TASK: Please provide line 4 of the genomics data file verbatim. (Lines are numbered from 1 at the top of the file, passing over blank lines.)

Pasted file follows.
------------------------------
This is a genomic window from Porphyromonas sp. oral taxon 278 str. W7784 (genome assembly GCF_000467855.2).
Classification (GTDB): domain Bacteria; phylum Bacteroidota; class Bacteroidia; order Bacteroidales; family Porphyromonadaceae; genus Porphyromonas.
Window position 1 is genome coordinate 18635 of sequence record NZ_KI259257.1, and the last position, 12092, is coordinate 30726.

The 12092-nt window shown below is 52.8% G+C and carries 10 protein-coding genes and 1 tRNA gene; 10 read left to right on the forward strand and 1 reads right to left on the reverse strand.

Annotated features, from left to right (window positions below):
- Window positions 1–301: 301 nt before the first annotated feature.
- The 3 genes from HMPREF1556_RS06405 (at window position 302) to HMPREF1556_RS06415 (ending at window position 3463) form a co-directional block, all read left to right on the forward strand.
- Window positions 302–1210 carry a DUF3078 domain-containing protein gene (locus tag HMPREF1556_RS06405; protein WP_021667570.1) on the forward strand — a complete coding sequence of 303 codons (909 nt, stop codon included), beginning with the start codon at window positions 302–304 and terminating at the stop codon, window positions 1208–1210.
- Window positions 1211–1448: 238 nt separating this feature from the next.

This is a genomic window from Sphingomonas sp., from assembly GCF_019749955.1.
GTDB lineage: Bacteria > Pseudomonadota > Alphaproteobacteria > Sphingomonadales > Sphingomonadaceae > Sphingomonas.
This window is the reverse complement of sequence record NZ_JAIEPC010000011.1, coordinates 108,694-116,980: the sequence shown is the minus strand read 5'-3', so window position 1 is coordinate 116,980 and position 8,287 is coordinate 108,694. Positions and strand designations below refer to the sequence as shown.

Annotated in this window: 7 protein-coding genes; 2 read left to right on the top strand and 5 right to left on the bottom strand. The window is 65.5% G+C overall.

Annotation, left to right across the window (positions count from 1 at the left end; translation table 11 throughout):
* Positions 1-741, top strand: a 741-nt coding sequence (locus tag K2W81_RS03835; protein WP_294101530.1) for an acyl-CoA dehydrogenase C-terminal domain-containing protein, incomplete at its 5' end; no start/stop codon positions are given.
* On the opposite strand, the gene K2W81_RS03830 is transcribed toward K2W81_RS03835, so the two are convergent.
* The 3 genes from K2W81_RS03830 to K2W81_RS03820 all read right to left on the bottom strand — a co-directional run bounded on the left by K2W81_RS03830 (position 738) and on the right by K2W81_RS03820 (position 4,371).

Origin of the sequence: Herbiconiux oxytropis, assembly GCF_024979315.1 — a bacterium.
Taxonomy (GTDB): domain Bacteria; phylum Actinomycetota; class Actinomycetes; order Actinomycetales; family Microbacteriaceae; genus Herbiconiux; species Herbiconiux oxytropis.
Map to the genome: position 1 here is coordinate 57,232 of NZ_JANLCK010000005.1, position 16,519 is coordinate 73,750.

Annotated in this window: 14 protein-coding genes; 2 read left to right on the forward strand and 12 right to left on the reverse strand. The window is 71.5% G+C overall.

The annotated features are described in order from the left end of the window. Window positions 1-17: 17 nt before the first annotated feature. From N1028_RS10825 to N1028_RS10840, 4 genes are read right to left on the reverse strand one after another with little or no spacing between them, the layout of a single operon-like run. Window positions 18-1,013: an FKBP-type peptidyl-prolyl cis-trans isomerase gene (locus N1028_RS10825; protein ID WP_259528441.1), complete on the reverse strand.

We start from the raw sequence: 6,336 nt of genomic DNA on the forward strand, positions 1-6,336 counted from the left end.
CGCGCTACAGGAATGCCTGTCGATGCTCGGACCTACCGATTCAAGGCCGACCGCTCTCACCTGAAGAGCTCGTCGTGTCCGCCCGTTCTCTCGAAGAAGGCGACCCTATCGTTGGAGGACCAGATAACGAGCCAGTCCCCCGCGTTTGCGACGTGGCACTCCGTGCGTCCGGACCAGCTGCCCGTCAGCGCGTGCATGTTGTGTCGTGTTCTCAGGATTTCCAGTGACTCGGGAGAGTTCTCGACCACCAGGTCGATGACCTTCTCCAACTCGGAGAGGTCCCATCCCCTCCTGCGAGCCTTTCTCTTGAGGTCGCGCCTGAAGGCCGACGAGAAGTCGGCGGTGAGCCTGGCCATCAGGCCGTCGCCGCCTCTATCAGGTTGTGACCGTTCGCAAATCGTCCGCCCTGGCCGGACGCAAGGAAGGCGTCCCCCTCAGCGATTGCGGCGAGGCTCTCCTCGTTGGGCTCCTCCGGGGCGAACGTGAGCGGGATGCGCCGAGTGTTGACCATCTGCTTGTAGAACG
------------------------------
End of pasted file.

The 12092-nt window shown below is 52.8% G+C and carries 10 protein-coding genes and 1 tRNA gene; 10 read left to right on the forward strand and 1 reads right to left on the reverse strand.